Deploying advanced technology without a thorough understanding of the associated risks and privacy implications can result in potential liability and litigation. (Credit: desdemona72/Adobe Stock) Deploying advanced technology without a thorough understanding of the associated risks and privacy implications can result in potential liability and litigation. (Credit: desdemona72/Adobe Stock)

Technology impacts every aspect of our lives. From social media to biometrics or the use of artificial intelligence, the world is changing at an astounding rate.

The use of innovative technology also is raising increasing concerns about the privacy risks associated with the use of pixels and biometric data. The right to privacy is a crucial area where technology and the law intersect, and it has become a growing concern for consumers, employees and business partners.

Governments worldwide are taking steps to protect privacy rights, which has led to new exposures for businesses. Deploying advanced technology without a thorough understanding of the associated risks and privacy implications can result in potential liability and litigation.

The power & risk of the pixel

Pixels are one piece of technology currently under scrutiny. Small pieces of code that can be added to websites to track user data, pixels enable businesses to collect information about users’ online activities, which can then be utilized for targeted advertising. Businesses are required to disclose the use of pixels, inform users of the specific data collected, and provide an opt-out option.

One of the most widely used pixels comes from Meta, the parent company of Facebook and Instagram. The misuse of pixels can result in the unauthorized collection of sensitive and personal data, leading to privacy breaches and potential harm to individuals. A series of class-action lawsuits have already been filed against Meta, hospitals, and healthcare networks alleging the collection of confidential patient health information protected under the Health Insurance Portability and Accountability Act (HIPAA). The good news is there are steps companies can take to help protect customer data and minimize their liability risk, including:

Ensure compliance with privacy policies and correct pixel usage. Communicate with C-suite executives and legal about pixel use strategy. Obtain adequate cyber insurance.

Biometric data risk

There are also growing risks associated with the collection and use of biometric data. Biometrics, such as fingerprint and facial recognition, offer quick and convenient identification methods. However, the use of biometrics also raises legal risks. Companies using biometrics must obtain clear written consent from individuals and have transparent policies on data storage, protection and disposal. Answering a few key questions can help organizations ensure compliant biometrics use. These questions include:

  • What happens to the data after it has been collected?
  • How are customers or employees notified that biometric data is being collected?
  • How is the company protected against potential privacy claims?

Insurance implications

Because cyber policies cover third-party privacy liability as well as regulatory proceedings, each insurer’s policy must be evaluated to determine if coverage is included for pixel or biometric-related claims. Coverage arising out of pixel or biometric use is not affirmatively provided, so careful reading of insuring agreements, definitions, and exclusions is required. If coverage is in doubt, the agent or broker should contact the insurer to affirm their position of coverage. Some cyber insurers specifically exclude any wrongful collection of data by endorsement or by adding a specific pixel or code tracking exclusion to any risk where pixel ad tech is detected, nullifying any coverage.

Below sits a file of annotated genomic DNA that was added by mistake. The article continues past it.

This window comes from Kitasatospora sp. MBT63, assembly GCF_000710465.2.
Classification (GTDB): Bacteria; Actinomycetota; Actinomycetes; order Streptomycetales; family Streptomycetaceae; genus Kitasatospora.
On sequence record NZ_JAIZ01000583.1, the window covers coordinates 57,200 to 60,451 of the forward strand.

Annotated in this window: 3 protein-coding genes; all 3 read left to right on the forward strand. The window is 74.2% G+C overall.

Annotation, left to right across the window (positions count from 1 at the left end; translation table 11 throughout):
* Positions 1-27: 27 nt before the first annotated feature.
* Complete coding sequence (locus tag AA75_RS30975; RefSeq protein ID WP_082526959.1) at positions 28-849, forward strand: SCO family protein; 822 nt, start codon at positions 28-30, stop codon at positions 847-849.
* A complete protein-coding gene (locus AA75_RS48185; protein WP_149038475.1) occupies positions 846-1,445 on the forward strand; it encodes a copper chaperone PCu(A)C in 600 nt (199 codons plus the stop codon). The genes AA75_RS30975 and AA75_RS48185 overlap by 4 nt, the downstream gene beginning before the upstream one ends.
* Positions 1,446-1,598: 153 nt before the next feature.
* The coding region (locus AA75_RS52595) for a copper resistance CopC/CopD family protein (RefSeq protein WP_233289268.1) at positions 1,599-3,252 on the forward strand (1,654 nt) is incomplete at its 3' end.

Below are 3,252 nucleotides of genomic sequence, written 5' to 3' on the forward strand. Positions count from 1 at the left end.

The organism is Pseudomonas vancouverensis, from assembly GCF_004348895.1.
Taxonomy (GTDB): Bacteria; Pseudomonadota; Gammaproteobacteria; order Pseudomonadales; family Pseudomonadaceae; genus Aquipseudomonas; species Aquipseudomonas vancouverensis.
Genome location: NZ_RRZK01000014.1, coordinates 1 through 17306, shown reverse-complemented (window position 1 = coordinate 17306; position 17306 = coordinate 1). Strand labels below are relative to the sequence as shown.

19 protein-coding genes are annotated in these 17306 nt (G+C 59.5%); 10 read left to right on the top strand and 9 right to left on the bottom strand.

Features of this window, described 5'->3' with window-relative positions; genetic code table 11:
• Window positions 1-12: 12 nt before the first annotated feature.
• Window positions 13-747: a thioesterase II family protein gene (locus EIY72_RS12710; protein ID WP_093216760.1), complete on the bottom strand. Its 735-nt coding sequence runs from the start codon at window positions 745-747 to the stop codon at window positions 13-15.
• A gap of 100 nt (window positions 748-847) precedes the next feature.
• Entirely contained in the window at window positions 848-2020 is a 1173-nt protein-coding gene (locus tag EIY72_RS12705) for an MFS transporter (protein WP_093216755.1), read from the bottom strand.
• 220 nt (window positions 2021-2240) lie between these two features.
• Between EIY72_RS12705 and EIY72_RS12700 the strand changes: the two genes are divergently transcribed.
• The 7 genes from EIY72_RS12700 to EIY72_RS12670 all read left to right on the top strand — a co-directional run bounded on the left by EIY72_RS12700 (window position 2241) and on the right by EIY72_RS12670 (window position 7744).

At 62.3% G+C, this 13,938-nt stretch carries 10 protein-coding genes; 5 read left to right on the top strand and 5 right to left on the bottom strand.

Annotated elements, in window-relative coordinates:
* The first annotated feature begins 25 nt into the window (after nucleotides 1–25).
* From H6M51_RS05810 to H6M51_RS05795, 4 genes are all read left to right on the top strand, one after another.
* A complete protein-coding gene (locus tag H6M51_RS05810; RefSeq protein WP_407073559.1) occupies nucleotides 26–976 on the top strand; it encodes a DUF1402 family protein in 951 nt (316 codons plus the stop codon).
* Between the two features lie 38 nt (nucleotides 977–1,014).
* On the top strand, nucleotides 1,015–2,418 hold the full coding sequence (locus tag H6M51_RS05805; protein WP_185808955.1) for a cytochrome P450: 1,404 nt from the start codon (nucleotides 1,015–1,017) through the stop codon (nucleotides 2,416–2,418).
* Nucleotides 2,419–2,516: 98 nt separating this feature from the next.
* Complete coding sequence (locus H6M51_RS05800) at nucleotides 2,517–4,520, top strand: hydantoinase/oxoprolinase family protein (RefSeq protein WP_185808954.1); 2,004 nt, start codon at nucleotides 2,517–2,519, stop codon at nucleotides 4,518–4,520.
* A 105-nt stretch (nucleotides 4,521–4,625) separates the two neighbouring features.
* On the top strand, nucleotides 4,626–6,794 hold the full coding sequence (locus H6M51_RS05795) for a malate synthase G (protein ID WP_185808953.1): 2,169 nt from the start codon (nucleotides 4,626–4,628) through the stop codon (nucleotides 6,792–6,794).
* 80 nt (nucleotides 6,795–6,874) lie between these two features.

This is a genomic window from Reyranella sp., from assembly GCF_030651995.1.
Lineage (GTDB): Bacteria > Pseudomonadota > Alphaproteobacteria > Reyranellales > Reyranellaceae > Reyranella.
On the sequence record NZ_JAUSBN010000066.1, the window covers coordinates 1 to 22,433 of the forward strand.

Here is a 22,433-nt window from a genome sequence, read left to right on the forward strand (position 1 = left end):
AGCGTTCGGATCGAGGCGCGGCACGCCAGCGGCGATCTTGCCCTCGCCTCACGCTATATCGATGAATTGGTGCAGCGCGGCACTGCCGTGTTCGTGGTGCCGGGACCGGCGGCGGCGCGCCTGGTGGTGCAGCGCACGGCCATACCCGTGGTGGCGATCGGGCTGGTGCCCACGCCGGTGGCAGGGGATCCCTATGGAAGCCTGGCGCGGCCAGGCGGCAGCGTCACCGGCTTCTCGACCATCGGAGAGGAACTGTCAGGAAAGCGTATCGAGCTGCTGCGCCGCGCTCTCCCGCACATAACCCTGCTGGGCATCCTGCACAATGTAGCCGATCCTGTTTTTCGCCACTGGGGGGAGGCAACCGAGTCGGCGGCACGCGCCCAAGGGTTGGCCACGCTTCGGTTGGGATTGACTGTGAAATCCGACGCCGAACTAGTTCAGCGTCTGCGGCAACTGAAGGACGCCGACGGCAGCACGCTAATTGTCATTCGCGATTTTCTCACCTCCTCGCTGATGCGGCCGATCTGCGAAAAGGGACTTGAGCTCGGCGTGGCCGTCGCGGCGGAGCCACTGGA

As with the pixel issue, underwriters are also taking a closer look at the biometrics exposure and responding accordingly by adding Biometric Data exclusions on all policies or considering the exposure only if the insured can acceptably answer their questions. If the policy has a wrongful collection of data exclusion, it is likely the scope of such an exclusion would also proscribe any coverage for biometric claims.

The bottom line

While technology brings new opportunities, it also poses new risks. Businesses must adapt their strategies to address emerging technological exposures and protect themselves from potential liabilities. Communication between marketing teams and company leadership is crucial, and corporate policies should be established to evaluate and approve the use of pixels and biometrics. Obtaining adequate insurance coverage is also key to protecting against privacy claims. Partnering with knowledgeable insurance brokers can help companies find suitable cyber coverage to mitigate these risks and ensure the protection of customer data.

This is an abridged version of an article that first published on the CRC Group website. It is reproduced here with permission.

Mike Edmonds is an Assistant Vice President with CRC Group’s Seattle office where he specializes in Cyber & Technology, E&O, Healthcare, and Management Liability as part of the Seattle ExecPro Team.

Mark Smith is Senior Vice President and a Professional Liability Broker with CRC Group’s Seattle office. He is an active member of the ExecPro Practice Group and a member of the Cyber Specialty Team.

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